May 24, 2011

May?

The sound of rain bouncing off my open windowsill and thunder in the distance woke me up at 3:45 on Saturday morning. Rolling to the foot of my bed, I quickly shut the window. “What the fuck is this, it’s May? It must be rapture,” I though to myself.

Grey weather in the month of May has kept me inside. Here are some of my favorite shots taken inside during the last month.

These sites take me away from the constant grey and humidity, wholelarderlove.com and grassdoe.blogspot.com.

Sunday morning in Ashley Falls Massachusetts.

I’m ready for the rain to let up. I feel like in back in the Pacific Northwest in February.

Here are some more links,
In The Month of May (Picasa),
The Burning House,
Michael’s blog http://anafternoonwith.com/,

February 8, 2011

Winter


I arrived home in the beginning of January to forgotten Christmas trees, empty Fresh Direct boxes and mountains of garbage along the streets of Manhattan. In the Northeast, the holidays aren’t half-time in the scheme of winter but merely the first quarter. A constant cycle of heavy snowfall and subsequent rain and thawing sets the tempo. Without this baseline of uncomfortable weather, the occasional sunny day in the 40s would be taken for granted.
Here are some of my my photos taken in the last month, during my first winter in New York.
Candy cured bacon.
Newspaper, Columbus Ave.

My Aunt and Uncle’s fireplace in Bala Cynwyd.


Bloody Mary, Peels.

Snow day, Central Park.

Street meat malfeasance.

Allusions to Maine.

Drinks in Williamsburg

A warm day in the East Village.

Yours truly. My friend Alexxa took this photo.

Farmers Market.

Another snow day in Central Park.

At the warm points in the thaw and snow cycle, spring feels right around the corner. The next storm dashes these hopes. We still have two more months left. Now you can call it halftime.

Here are some more links,

January (Picasa),
February (Picasa).

December 9, 2010

Prints



Prints go in frames. They go in albums and hang against the wall. Despite representing the same image as a digital file, they tell a much more tactile and approachable story. As a student of the digital photography and blog era, I mostly experience images through the screen of my iMac. This makes prints all the more impactful.

Recently, I ordered a handful of prints to give to friends and family for the holidays as gifts. Seeing and touching these prints and the happy results from their recipients made me realize that some of my readers maybe interested in ordering prints of my photos.



Here are a few images that I had printed on 8×10 recently shot on a turn of the century butcher block.

I love this Willys. It’s now on my wall.



Prints are availible in in 8×10 ($40) and 11×14 ($80). If you are interested, take a look at my online albums, (Picasa), send me an email (foster.huntington@gmail.com) with the images you are interested in and sizes and I will get back to you with information about payment and shipment.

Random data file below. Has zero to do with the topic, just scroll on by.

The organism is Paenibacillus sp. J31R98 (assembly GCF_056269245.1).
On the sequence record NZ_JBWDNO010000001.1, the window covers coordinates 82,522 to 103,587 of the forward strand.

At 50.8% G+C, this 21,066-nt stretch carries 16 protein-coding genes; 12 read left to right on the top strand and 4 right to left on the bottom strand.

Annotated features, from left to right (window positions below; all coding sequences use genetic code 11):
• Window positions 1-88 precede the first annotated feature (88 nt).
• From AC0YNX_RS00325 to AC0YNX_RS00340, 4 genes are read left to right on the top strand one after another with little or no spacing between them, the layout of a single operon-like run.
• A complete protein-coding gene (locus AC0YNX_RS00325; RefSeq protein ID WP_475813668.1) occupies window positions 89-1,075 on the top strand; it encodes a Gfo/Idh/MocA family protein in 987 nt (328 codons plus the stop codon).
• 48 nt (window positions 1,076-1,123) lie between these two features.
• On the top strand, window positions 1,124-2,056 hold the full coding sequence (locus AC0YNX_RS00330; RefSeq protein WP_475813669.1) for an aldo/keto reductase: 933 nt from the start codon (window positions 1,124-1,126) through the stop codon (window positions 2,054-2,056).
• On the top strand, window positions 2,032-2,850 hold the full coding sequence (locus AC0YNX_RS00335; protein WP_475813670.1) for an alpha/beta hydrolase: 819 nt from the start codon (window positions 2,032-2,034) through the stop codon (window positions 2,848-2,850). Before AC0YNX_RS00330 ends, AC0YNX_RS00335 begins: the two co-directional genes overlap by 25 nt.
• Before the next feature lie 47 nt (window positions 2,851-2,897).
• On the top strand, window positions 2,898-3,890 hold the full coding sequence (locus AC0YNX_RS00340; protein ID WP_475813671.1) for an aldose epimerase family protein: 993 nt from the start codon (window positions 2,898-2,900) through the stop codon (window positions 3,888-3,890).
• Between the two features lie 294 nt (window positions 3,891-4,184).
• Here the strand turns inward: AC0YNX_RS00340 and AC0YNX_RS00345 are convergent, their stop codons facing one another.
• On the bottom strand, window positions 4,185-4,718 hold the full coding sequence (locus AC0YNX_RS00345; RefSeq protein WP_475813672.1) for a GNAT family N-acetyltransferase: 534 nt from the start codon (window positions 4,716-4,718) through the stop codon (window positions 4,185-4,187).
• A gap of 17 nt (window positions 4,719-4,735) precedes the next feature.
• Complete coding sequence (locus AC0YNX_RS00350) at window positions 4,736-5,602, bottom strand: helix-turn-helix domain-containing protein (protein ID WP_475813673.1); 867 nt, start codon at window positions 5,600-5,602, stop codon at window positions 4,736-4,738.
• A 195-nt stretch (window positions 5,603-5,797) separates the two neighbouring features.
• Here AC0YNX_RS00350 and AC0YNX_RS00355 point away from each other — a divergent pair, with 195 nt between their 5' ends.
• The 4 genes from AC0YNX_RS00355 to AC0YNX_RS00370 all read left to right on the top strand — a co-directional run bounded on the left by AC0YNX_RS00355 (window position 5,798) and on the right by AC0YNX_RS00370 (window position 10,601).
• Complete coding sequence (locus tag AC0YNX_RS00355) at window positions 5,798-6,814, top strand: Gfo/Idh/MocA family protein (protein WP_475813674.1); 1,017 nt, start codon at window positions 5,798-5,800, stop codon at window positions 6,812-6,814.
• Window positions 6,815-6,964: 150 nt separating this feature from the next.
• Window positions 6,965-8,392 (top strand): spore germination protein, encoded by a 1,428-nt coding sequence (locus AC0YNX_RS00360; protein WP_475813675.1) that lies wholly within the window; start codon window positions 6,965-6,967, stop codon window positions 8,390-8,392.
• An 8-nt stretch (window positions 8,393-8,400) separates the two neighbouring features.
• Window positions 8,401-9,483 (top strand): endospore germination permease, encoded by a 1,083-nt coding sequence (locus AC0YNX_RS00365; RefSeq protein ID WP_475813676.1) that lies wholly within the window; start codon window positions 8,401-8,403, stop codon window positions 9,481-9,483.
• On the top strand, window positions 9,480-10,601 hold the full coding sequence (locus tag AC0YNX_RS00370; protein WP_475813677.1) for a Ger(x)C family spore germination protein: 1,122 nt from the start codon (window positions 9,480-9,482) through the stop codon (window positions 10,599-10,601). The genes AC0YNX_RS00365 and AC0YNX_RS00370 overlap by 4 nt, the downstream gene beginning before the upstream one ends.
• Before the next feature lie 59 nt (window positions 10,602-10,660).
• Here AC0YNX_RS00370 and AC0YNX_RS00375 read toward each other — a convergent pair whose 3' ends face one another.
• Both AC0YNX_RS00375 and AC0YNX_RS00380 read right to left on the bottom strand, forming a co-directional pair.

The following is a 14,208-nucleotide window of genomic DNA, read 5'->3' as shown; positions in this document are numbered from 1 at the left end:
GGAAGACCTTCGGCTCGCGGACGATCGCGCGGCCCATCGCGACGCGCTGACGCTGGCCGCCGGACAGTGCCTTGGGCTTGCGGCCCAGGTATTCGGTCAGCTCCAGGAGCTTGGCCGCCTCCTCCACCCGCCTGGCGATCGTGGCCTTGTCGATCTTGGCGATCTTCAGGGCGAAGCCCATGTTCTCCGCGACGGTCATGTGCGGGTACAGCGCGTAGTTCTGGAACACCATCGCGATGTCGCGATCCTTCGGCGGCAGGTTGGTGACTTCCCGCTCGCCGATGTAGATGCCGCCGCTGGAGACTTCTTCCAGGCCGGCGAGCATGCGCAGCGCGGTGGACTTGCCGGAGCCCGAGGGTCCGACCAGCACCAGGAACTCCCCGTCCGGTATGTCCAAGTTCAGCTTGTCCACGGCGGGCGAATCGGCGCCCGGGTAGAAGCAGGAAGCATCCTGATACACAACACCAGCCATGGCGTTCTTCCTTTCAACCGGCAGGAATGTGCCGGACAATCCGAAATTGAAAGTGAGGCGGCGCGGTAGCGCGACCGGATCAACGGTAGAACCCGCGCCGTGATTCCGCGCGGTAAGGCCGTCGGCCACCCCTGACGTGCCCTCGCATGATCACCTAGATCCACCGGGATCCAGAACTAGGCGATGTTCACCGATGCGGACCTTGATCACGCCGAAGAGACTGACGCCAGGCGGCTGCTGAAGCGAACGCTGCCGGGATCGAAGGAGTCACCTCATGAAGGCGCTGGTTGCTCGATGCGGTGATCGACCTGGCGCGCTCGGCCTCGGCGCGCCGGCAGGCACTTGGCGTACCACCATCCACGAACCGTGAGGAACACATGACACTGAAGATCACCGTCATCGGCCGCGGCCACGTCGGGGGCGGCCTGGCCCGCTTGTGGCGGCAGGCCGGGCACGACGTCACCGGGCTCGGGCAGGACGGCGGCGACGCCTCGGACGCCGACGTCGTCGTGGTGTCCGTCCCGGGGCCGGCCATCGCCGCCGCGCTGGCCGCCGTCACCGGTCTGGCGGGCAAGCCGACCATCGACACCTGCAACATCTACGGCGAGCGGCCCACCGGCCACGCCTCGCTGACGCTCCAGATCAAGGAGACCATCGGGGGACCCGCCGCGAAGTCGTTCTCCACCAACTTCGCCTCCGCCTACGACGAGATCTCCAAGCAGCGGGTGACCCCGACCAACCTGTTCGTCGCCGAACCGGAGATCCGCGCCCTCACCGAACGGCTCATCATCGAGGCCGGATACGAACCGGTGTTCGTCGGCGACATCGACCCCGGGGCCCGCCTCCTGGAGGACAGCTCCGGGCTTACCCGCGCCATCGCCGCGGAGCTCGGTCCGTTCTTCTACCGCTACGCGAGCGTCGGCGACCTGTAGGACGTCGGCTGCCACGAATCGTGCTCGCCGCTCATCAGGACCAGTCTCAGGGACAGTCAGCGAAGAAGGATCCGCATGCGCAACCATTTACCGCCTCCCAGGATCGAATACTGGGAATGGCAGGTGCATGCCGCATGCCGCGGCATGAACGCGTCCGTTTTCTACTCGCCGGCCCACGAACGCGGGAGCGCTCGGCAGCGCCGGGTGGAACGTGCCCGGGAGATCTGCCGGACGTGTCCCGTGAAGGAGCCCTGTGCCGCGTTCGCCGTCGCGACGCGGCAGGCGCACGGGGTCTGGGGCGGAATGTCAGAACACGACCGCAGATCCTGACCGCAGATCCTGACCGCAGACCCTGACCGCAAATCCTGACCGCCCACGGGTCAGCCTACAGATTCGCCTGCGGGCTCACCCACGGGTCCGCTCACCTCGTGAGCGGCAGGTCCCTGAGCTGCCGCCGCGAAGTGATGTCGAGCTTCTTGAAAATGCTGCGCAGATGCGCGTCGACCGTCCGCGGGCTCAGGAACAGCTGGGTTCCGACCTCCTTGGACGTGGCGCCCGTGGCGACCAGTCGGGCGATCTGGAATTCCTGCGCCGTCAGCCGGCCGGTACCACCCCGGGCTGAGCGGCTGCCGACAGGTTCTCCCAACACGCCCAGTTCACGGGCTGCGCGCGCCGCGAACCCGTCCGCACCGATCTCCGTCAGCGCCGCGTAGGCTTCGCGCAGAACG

Here are some more links,
Foster Huntington (Picasa),
Prints (Picasa).

November 9, 2010

From Dawn Till Dusk


I reclined my seat and started to doze as the plane taxied through the fog and rain of Lagurdia International Airport. Like a five year old falsifying a snore in the back seat of the car to get carried into bed by their parents, I disguising my disregard for FAA regulations with an apparent catatonic slumber. Giving up on my returning my seat to its upright position and removing my headphones, the flight attendent moved on. Sliding into a much needed nap, I woke with a jolt some hour and half later as the pilot announced over the PA our initial approach to the Milwaukee area.


Grabbing my backpack from the over head bin, I stutter stepped and spin moved around the stragglers in the ile, eager to end my travels. Leaving my offices on Madison Av some four hours earlier, the cold midwestern air greeted my exposed skin as I waited for the familiar sight of my grandfather’s van. Within a few minutes we were heading north on 57 towards my grandfathers 97 acre farm near Adel Wisconsin.


After an hour chat with my grandfather on our way north and a pleasant reunion with my grandmother as soon as we walked through the door, I headed towards the guest room. Before sunrise the next morning, I rolled out of bed. Greeted by the subtle smell of the wood stove in the next room, I dressed and headed towards the backdoor with my camera in hand.

These photos document my first day spent exploring my grandfather’s farm and shop, from dawn till dusk.

Ten miles to the east, the morning’s sun reflected off the water of Lake Michigan, creating one of the most beautiful sunrises I have seen.


The back of my Grandfather’s Dodge Ram.


Local Suffolks grassing in the cold November morning

All of the license plates my 76 year old grandfather has ever owned.

The inside of his barn.


After a stint raising sheep post retirement, my Grandfather now enjoys his time hunting for antique tools, cleaning and researching them, and subsequently selling the cream on eBay. Check out his Ebay Store.


Red.


A brisk November Sunset.


I shot all of these photos with a Zeiss 35mm F2.0.


Tire tracks compressed by the mornings frost, leaving lasting marks in the recently cut grass.

As the sun sank towards the east, I returned to the very stairs where I started my day, some ten hours earlier. Curiously anticipating the next days estate auction, I found comfort in the periodic dashes to the woodpile and the biting cold of Wisconsin’s november night. Tired from the days exploring, I put up a meek fight against extending my evening, and was in bed before 10.
Here are some more links
Snow Flurries (Picasa),
Follow me on Twitter.